By Francis Ngwa Niba
BBC, Yaounde, Cameroon
Ofir Drori, a 30-year-old, fast-talking Israeli, is a man with a mission - to save endangered animals in Cameroon's rich equatorial forest.
Known as "the man in black" because of his sartorial tastes, he slept inside the cage of the first sick chimpanzee he rescued from poachers and nursed it back to life.
Ofir Drori says protecting animals can be dangerous work
He has succeeded in sending scores of wildlife criminals to jail and shows no sign of stopping.
"I arrived in Cameroon four years ago to write an article about the extinction of endangered animals - I still haven't finished that article," he told the BBC News website.
A 1994 wildlife law prohibits the sale or trafficking in endangered animal species including chimpanzees, elephants, gorillas and lions.
Until Mr Drori arrived and created The Last Great Ape Organisation (Laga), nobody had ever been prosecuted for violating that law.
That has all changed now.
An average of two people a month are now either arrested, imprisoned or fined for violating the wildlife law.
Laga spokesman Gudmia Vincent Mfonfu said that 3,000 gorillas, 400 chimpanzees and 4,000 elephants are killed each year for commercial purposes in Cameroon and neighbouring countries.
"If repressive measures are not taken to control commercial hunting, we risk losing these animals in 10, 15 years," he said.
Bush meat is openly for sale across Cameroon
Laga uses a nationwide web of "spies" to carry out sting operations, during which suspected wildlife criminals are cornered, arrested and prosecuted.
The "spies" sometimes have to pose as buyers or traffickers to help catch the criminals red-handed so they get enough evidence to use against them in court.
"It is dangerous work sometimes," Mr Drori admits but adds that someone has to do it.
Though a wildlife enforcement agency, Laga still needs the support of the police and officials of the ministry of wildlife and forestry to carry out its mission.
A police officer, who works with the animal rights organisation, says that wildlife criminals are just like any others and sometimes "make silly mistakes".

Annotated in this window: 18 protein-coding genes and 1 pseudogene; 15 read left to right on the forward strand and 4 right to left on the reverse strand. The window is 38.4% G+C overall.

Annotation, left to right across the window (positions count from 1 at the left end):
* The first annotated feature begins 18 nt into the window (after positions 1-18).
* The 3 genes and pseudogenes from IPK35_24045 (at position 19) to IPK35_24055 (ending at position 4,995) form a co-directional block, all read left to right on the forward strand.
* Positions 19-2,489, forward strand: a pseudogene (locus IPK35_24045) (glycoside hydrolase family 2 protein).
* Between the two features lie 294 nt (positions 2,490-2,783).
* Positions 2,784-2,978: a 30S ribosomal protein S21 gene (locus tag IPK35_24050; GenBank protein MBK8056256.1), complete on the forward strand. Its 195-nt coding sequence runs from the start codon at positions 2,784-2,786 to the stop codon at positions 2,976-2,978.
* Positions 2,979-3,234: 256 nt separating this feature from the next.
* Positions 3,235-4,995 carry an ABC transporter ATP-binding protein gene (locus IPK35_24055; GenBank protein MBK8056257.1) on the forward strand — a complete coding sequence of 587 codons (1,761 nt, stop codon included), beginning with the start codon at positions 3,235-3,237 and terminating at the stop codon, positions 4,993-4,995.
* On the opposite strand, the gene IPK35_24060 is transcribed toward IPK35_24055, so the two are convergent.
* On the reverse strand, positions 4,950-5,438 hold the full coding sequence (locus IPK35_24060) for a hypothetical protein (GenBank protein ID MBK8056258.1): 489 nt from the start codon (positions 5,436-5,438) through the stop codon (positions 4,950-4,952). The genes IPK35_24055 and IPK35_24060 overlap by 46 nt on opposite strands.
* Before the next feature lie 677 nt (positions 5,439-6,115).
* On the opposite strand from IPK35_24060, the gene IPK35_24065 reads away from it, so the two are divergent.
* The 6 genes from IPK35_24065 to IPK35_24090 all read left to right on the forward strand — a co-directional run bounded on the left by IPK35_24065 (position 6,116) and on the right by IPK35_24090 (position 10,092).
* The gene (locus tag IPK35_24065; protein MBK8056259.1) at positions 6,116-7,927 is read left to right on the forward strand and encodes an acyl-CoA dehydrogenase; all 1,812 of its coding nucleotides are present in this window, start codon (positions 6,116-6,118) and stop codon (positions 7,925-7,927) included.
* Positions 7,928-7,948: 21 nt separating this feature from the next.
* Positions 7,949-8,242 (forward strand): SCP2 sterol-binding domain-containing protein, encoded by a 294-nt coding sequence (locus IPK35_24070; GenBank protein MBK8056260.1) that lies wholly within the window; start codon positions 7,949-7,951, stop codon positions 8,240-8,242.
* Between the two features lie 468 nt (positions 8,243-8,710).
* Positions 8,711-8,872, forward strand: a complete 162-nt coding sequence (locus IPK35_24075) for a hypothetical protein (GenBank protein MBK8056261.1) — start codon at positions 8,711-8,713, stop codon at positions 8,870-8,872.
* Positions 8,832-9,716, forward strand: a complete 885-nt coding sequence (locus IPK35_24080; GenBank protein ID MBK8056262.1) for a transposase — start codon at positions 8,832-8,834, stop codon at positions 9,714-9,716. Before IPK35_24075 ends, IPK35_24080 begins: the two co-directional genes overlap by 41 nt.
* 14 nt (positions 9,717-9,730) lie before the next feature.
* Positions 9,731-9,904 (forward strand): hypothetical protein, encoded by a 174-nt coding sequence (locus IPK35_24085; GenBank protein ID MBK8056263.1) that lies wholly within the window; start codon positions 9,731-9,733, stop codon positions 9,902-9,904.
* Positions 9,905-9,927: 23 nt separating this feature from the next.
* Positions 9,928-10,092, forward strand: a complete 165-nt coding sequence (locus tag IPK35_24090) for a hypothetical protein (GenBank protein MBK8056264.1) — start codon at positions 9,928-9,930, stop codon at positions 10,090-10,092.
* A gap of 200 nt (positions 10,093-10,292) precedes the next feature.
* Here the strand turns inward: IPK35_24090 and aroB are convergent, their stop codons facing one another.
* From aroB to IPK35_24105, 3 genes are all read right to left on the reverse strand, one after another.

He adds that some poachers, especially in rural areas, claim they do not know it is against the law to deal in endangered species but he says, smiling, that "ignorance is no defence against the law".
Mr Drori says he has been offered bribes many times by cornered criminals who will do anything to avoid jail.
"We never accept bribes, no matter the amount," he says.
Laga recently collaborated with local wildlife and forestry officials to arrest four poachers with six leopard skins.
Grace Mbah, from the wildlife ministry said they would soon be charged.
She says Laga has made a big difference, especially by providing evidence for prosecutions.
"They are doing a wonderful job and I say more power to their elbow."
But not everyone is impressed with the work Mr Drori's wildlife law enforcement outfit is doing, least of all poachers and bush meat traders.
Laga "spies", police officials, and eco-guards have been attacked.
"This is part of the work... you must be able to face risk," said a female "agent" who has twice been attacked by poachers.
Yaounde Housewife Fankem Doris says she will continue buying and eating bush meat whatever happens.
"If it is well prepared, I will eat it," said, explaining that it tastes far better than beef or imported chicken.
She says Laga should stop trying to end an age-old tradition and adds the campaign will never succeed.
Another woman, though, has changed her eating habits.
"I no longer eat bush meat, no matter the type of animal - and that is thanks to Laga."
Those involved in the lucrative ivory trade include high level government officials, Americans and Chinese nationals.
Some are just too big for Laga's "spies" to carry out sting operations to arrest.
A number of military officials have however been arrested for dealing in banned animal species and that could never have happened before Laga was created.
Laga also recently helped dismantle an international network of ivory traffickers that extended from Cameroon to Hong Kong.
"Wildlife criminals are getting sophisticated in their tactics but we are making life very difficult for them," Mr Drori says wryly.
But why did he stop writing about human rights violations across Africa to concentrate on animals rights?
Mr Drori replies with an example from his homeland.
"In Israel, we had a river called the river of crocodiles. There are no longer any crocodiles there now," he says.
"We now take our children there and tell them we used to call this crocodile river but they have since been killed. The same thing will happen to animals in Africa if nobody fights to protect them."